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No One’s Safe Until Everybody’s Safe

5.4.2021

It’s unclear who first made this comment about the Covid-19 pandemic, but it is being used by health care leaders around the world to encourage their people to get the Covid-19 vaccination. Vaccines have played an important role throughout history in keeping us well.

Evidence exists that early attempts to inoculate people against smallpox were reported in China as early as the 16th Century. Smallpox scabs could be ground up and blown into the recipient’s nostrils or scratched into their skin. The practice, known as “variolation”, came into fashion in Europe in 1721, with the endorsement of English aristocrat Lady Mary Wortley Montagu.

The next development which turned out to be much safer than variolation, originated from the observation that dairy farmers did not catch smallpox. The 18th Century English physician, Edward Jenner, hypothesised that prior infection with cowpox, which is a mild illness spread from cattle, might be responsible for the suspected protection against smallpox.

In 1796, Jenner inoculated an eight-year-old boy by taking pus from the cowpox lesions on a milkmaid’s hands and introducing the fluid into a cut he made in the boy’s arm. Six weeks later, Jenner exposed the boy to smallpox, but he did not develop the infection then, or on 20 subsequent exposures. The origin of the term comes from the Latin for cow or “vacca”.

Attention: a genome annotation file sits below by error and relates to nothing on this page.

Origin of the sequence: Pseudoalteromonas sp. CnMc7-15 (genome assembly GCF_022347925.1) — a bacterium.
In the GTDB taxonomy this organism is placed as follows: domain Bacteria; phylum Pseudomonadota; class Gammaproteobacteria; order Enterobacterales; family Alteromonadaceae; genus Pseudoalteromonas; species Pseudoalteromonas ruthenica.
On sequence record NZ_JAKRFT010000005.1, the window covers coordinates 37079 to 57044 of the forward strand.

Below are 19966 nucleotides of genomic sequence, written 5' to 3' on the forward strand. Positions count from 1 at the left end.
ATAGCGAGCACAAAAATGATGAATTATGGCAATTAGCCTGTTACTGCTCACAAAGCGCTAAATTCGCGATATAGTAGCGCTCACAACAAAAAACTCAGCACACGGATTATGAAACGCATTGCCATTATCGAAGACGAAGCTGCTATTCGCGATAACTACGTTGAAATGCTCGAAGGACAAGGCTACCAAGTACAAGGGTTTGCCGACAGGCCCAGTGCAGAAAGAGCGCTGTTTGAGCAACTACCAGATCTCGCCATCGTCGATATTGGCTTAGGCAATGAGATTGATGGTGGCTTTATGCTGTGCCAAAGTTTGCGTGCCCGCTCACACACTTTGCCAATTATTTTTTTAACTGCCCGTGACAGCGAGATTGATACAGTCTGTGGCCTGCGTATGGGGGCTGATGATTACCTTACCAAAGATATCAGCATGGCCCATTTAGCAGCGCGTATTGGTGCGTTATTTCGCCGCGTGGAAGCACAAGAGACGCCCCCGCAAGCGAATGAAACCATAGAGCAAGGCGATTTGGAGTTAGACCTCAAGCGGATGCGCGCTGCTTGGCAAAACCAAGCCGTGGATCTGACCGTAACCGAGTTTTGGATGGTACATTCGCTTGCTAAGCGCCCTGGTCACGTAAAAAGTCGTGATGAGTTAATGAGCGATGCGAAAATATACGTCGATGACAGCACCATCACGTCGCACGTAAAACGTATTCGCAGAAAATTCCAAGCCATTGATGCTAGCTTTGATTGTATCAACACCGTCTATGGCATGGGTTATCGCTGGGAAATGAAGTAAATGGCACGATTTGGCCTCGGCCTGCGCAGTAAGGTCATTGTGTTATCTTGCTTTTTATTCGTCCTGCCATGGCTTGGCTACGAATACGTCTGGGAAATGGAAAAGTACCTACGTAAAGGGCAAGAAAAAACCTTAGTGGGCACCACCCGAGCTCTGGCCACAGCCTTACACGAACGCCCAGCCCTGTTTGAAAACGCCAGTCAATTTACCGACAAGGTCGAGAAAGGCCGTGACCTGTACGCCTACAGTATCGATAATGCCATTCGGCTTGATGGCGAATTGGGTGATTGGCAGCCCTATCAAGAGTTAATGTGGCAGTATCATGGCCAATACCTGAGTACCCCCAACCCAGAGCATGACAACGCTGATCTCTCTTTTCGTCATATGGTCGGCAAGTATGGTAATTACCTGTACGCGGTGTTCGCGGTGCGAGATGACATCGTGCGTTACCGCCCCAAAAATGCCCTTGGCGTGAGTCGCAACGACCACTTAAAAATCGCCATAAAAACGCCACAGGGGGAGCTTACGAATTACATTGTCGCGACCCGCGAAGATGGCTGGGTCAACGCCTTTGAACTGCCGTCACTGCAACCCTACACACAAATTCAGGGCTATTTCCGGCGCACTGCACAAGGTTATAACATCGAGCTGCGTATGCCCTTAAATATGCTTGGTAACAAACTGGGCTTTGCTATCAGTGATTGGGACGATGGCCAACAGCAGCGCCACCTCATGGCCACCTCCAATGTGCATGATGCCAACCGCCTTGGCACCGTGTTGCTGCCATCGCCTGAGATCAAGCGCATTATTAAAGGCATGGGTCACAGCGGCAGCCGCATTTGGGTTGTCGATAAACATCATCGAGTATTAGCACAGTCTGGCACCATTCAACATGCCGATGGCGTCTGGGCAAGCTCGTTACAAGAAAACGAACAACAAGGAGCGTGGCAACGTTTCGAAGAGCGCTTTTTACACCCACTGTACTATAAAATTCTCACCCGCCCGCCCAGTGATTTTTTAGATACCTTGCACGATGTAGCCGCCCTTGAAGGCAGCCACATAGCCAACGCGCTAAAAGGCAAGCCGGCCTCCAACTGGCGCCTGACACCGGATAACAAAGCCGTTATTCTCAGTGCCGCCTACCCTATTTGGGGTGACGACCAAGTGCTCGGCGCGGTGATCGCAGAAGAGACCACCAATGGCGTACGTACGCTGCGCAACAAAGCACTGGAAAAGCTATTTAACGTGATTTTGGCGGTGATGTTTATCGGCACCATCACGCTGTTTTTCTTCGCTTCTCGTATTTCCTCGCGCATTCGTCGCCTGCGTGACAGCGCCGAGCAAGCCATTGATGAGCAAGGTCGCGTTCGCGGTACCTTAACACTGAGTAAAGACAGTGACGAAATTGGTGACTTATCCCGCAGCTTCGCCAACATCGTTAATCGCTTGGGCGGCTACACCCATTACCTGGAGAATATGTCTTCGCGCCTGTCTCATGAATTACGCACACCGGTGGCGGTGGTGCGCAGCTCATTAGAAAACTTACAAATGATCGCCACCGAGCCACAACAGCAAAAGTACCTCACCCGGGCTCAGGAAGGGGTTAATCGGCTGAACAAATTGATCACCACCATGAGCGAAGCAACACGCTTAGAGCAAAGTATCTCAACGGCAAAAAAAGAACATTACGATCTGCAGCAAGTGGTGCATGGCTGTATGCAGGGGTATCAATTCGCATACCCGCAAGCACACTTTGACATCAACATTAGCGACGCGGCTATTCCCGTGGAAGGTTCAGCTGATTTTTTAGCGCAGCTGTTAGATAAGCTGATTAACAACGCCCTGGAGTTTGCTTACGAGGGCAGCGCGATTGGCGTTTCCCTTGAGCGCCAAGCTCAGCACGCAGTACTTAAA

Edward Jenner vaccinating his child against smallpox; coloured engraving.  Image: Wellcome Library, London (CC BY 4.0)
Edward Jenner vaccinating his child against smallpox; coloured engraving. Image: Wellcome Library, London (CC BY 4.0)

In 1881 French microbiologist Louis Pasteur demonstrated immunisation against anthrax by injecting sheep with a preparation containing forms of the organism that causes the disease. Four years later he developed a protective suspension against rabies. Jenner’s approach was to use a virus similar to, but safer than, smallpox to prevent disease. Pasteur on the other hand developed a weakened or attenuated form of the virus or bacteria to treat the patient.  

This was the birth of vaccinations and heralded a new era in the treatment of diseases around the world using injections containing live, weakened, or killed viruses to produce immunity against an infectious disease. In the early 20th century, we saw the development of vaccines to protect against whooping cough (1914), diphtheria (1926), tetanus (1938), influenza (1945) and mumps (1948). Later vaccines were developed for polio (1955), measles (1963) and rubella (1969) with the world being announced smallpox free in 1980.

Vaccine technology still uses the approaches developed by Jenner and Pasteur but has developed enormously in recent years with a number of new approaches. These include:

  • A subunit vaccine, which is made from proteins found on the surface of infectious agents e.g. Influenza, Hepatitis B.
  • Inactivated toxins of infectious organisms e.g., Tetanus, Diphtheria, Whooping cough.
  • Gene sequencing and editing has allowed the mass production of antigens that are used in vaccines and made the production of attenuated vaccines safer and more effective.
  • Recombinant DNA technology has also been used effectively to develop vaccines e.g., Human papillomavirus.

Today there are around 30 diseases around the world that are treated and controlled by vaccination programmes making us all healthier and allowing us to live longer.